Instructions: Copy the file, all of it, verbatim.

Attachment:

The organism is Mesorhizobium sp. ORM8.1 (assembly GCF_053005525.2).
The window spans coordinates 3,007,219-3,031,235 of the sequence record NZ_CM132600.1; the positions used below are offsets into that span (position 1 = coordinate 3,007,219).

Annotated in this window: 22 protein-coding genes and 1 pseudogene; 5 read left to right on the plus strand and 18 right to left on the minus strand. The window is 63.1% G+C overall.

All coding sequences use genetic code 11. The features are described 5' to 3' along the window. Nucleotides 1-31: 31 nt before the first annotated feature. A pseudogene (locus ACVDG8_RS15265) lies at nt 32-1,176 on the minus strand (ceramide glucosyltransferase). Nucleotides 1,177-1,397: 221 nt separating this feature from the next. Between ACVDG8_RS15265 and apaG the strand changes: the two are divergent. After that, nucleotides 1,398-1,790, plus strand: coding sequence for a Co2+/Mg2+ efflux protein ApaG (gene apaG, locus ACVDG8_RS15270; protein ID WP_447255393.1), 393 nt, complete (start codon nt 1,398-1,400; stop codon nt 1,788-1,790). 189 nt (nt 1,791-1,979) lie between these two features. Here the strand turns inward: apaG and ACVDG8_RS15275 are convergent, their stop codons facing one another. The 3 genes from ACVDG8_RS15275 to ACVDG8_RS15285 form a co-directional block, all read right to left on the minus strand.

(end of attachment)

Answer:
The organism is Mesorhizobium sp. ORM8.1 (assembly GCF_053005525.2).
The window spans coordinates 3,007,219-3,031,235 of the sequence record NZ_CM132600.1; the positions used below are offsets into that span (position 1 = coordinate 3,007,219).

Annotated in this window: 22 protein-coding genes and 1 pseudogene; 5 read left to right on the plus strand and 18 right to left on the minus strand. The window is 63.1% G+C overall.

All coding sequences use genetic code 11. The features are described 5' to 3' along the window. Nucleotides 1-31: 31 nt before the first annotated feature. A pseudogene (locus ACVDG8_RS15265) lies at nt 32-1,176 on the minus strand (ceramide glucosyltransferase). Nucleotides 1,177-1,397: 221 nt separating this feature from the next. Between ACVDG8_RS15265 and apaG the strand changes: the two are divergent. After that, nucleotides 1,398-1,790, plus strand: coding sequence for a Co2+/Mg2+ efflux protein ApaG (gene apaG, locus ACVDG8_RS15270; protein ID WP_447255393.1), 393 nt, complete (start codon nt 1,398-1,400; stop codon nt 1,788-1,790). 189 nt (nt 1,791-1,979) lie between these two features. Here the strand turns inward: apaG and ACVDG8_RS15275 are convergent, their stop codons facing one another. The 3 genes from ACVDG8_RS15275 to ACVDG8_RS15285 form a co-directional block, all read right to left on the minus strand.